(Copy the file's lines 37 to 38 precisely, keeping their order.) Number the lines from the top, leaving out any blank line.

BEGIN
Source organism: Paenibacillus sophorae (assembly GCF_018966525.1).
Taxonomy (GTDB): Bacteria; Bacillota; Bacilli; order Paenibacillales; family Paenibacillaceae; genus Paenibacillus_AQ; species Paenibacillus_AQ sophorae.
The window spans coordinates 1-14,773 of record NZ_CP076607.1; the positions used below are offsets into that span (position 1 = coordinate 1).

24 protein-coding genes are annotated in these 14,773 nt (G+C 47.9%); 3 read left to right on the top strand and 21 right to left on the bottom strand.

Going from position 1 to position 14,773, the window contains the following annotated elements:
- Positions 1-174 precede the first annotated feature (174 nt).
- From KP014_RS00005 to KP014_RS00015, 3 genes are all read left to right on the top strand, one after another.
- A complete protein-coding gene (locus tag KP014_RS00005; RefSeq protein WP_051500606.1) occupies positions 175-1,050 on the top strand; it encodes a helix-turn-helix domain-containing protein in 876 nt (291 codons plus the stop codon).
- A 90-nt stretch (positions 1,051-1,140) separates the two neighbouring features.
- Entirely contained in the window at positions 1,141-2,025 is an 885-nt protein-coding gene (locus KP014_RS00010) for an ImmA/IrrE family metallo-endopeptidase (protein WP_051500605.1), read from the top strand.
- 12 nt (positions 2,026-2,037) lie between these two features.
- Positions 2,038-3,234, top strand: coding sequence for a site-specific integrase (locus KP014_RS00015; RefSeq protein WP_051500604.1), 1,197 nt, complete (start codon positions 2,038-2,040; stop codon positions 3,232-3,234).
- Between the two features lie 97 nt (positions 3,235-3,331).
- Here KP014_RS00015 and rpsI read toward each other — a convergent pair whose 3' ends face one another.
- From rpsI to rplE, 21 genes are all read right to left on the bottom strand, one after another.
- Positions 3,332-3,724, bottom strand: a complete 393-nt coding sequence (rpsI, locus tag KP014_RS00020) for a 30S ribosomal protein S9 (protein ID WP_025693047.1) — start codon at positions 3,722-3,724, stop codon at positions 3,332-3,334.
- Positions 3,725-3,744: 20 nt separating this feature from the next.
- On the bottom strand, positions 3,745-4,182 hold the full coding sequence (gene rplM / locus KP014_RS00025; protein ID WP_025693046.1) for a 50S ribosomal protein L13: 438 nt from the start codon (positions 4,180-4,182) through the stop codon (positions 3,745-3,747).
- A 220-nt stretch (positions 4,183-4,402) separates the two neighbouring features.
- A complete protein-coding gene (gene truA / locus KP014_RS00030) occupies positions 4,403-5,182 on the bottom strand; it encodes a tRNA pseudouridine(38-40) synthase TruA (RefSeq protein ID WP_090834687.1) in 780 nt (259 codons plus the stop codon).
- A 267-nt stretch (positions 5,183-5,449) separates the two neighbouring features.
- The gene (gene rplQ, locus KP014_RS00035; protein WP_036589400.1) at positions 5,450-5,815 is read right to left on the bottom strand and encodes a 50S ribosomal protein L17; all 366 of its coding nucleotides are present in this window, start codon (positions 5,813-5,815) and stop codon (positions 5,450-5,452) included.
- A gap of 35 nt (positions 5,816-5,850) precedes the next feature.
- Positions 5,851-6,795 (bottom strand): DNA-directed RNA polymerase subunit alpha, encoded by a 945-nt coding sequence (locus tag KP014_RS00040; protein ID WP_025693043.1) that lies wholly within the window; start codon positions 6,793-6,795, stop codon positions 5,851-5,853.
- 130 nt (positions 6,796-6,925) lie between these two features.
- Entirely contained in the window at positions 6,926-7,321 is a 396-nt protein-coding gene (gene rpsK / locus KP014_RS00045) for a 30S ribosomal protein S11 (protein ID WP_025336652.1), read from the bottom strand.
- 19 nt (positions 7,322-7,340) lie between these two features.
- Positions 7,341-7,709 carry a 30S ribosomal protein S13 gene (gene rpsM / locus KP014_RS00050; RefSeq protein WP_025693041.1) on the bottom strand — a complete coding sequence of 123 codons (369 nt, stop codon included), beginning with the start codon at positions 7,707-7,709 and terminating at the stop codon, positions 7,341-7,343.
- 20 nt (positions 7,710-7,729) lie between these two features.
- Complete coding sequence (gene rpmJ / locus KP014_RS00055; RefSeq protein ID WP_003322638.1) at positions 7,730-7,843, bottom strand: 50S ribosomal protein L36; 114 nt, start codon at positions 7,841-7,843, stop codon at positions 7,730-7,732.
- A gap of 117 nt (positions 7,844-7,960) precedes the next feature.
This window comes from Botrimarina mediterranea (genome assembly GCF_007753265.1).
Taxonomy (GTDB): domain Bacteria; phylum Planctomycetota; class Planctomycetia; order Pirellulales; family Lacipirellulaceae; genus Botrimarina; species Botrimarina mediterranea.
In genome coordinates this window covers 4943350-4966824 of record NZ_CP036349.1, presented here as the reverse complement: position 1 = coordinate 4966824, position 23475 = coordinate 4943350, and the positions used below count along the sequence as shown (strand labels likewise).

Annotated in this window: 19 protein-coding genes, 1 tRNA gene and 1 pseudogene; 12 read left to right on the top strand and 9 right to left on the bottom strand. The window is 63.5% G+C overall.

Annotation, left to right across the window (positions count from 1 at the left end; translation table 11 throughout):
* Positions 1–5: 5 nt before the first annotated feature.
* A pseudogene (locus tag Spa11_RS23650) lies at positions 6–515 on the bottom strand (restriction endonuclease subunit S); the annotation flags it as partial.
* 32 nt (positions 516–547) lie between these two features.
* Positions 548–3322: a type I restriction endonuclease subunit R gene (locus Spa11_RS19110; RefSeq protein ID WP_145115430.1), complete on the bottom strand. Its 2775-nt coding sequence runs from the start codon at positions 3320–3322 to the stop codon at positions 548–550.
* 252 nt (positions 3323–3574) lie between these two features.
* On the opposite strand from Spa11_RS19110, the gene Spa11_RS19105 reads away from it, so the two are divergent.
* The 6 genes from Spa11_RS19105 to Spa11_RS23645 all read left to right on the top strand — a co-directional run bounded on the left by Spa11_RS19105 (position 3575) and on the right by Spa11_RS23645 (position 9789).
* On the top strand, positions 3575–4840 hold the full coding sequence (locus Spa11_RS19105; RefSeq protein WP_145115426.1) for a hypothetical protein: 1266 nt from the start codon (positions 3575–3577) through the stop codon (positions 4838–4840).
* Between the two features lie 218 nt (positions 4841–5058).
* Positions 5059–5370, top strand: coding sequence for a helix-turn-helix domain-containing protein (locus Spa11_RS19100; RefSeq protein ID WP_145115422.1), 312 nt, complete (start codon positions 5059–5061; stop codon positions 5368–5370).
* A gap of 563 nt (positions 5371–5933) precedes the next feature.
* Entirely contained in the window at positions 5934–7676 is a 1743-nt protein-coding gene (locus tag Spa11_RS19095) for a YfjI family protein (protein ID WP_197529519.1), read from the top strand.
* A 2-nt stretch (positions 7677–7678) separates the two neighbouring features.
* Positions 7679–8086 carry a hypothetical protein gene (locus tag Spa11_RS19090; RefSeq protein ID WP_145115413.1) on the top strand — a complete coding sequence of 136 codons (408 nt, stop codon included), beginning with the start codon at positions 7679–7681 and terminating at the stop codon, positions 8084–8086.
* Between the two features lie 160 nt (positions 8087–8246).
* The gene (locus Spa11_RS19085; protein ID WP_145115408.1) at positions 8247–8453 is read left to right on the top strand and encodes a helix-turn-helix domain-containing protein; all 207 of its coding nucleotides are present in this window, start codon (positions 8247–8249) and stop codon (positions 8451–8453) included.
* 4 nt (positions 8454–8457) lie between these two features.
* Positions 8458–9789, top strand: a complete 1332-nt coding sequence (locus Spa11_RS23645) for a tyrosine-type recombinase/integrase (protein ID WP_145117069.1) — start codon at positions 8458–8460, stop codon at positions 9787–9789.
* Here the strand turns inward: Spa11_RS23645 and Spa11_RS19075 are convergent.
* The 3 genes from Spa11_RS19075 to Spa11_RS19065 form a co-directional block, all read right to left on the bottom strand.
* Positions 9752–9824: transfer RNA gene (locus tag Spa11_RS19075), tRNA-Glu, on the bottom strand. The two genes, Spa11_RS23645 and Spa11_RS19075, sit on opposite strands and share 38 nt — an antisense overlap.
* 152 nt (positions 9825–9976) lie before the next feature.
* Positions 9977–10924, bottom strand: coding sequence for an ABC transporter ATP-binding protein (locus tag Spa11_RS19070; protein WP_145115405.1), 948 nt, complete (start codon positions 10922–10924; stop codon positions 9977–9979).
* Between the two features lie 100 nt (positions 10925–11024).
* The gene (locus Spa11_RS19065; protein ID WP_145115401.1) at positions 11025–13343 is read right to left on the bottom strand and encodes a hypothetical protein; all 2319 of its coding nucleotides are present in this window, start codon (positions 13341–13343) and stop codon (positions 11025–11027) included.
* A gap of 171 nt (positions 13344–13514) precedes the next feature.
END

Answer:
* Positions 1–5: 5 nt before the first annotated feature.
* A pseudogene (locus tag Spa11_RS23650) lies at positions 6–515 on the bottom strand (restriction endonuclease subunit S); the annotation flags it as partial.